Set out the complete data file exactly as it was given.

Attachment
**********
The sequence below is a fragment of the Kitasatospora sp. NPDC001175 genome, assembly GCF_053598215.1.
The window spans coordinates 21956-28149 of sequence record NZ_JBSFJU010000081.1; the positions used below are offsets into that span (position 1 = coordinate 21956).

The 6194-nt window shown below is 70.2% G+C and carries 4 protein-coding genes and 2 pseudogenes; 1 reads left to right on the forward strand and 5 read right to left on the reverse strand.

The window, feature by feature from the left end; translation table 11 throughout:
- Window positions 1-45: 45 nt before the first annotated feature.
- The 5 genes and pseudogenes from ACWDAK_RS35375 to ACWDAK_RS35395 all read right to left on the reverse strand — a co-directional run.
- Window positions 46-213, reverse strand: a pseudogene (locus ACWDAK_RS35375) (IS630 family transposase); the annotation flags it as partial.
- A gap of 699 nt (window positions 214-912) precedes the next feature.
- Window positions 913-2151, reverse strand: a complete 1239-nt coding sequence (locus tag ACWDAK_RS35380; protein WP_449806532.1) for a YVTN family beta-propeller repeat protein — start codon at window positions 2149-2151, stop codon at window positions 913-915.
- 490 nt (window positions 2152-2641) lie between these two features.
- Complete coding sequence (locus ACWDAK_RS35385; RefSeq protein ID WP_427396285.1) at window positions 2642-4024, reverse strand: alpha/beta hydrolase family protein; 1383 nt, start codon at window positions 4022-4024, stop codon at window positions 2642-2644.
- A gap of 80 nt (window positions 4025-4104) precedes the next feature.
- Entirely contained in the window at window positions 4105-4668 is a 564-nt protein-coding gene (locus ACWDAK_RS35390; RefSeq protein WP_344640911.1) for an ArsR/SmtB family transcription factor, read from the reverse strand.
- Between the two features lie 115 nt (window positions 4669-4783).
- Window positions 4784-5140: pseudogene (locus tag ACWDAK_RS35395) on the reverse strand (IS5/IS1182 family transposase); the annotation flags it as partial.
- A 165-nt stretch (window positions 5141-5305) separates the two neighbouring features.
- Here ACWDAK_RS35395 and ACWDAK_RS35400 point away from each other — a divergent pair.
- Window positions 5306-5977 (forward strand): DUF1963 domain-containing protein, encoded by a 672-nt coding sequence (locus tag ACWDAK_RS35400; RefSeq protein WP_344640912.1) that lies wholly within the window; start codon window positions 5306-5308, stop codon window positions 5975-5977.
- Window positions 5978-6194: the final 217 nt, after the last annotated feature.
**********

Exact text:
The sequence below is a fragment of the Kitasatospora sp. NPDC001175 genome, assembly GCF_053598215.1.
The window spans coordinates 21956-28149 of sequence record NZ_JBSFJU010000081.1; the positions used below are offsets into that span (position 1 = coordinate 21956).

The 6194-nt window shown below is 70.2% G+C and carries 4 protein-coding genes and 2 pseudogenes; 1 reads left to right on the forward strand and 5 read right to left on the reverse strand.

The window, feature by feature from the left end; translation table 11 throughout:
- Window positions 1-45: 45 nt before the first annotated feature.
- The 5 genes and pseudogenes from ACWDAK_RS35375 to ACWDAK_RS35395 all read right to left on the reverse strand — a co-directional run.
- Window positions 46-213, reverse strand: a pseudogene (locus ACWDAK_RS35375) (IS630 family transposase); the annotation flags it as partial.
- A gap of 699 nt (window positions 214-912) precedes the next feature.
- Window positions 913-2151, reverse strand: a complete 1239-nt coding sequence (locus tag ACWDAK_RS35380; protein WP_449806532.1) for a YVTN family beta-propeller repeat protein — start codon at window positions 2149-2151, stop codon at window positions 913-915.
- 490 nt (window positions 2152-2641) lie between these two features.
- Complete coding sequence (locus ACWDAK_RS35385; RefSeq protein ID WP_427396285.1) at window positions 2642-4024, reverse strand: alpha/beta hydrolase family protein; 1383 nt, start codon at window positions 4022-4024, stop codon at window positions 2642-2644.
- A gap of 80 nt (window positions 4025-4104) precedes the next feature.
- Entirely contained in the window at window positions 4105-4668 is a 564-nt protein-coding gene (locus ACWDAK_RS35390; RefSeq protein WP_344640911.1) for an ArsR/SmtB family transcription factor, read from the reverse strand.
- Between the two features lie 115 nt (window positions 4669-4783).
- Window positions 4784-5140: pseudogene (locus tag ACWDAK_RS35395) on the reverse strand (IS5/IS1182 family transposase); the annotation flags it as partial.
- A 165-nt stretch (window positions 5141-5305) separates the two neighbouring features.
- Here ACWDAK_RS35395 and ACWDAK_RS35400 point away from each other — a divergent pair.
- Window positions 5306-5977 (forward strand): DUF1963 domain-containing protein, encoded by a 672-nt coding sequence (locus tag ACWDAK_RS35400; RefSeq protein WP_344640912.1) that lies wholly within the window; start codon window positions 5306-5308, stop codon window positions 5975-5977.
- Window positions 5978-6194: the final 217 nt, after the last annotated feature.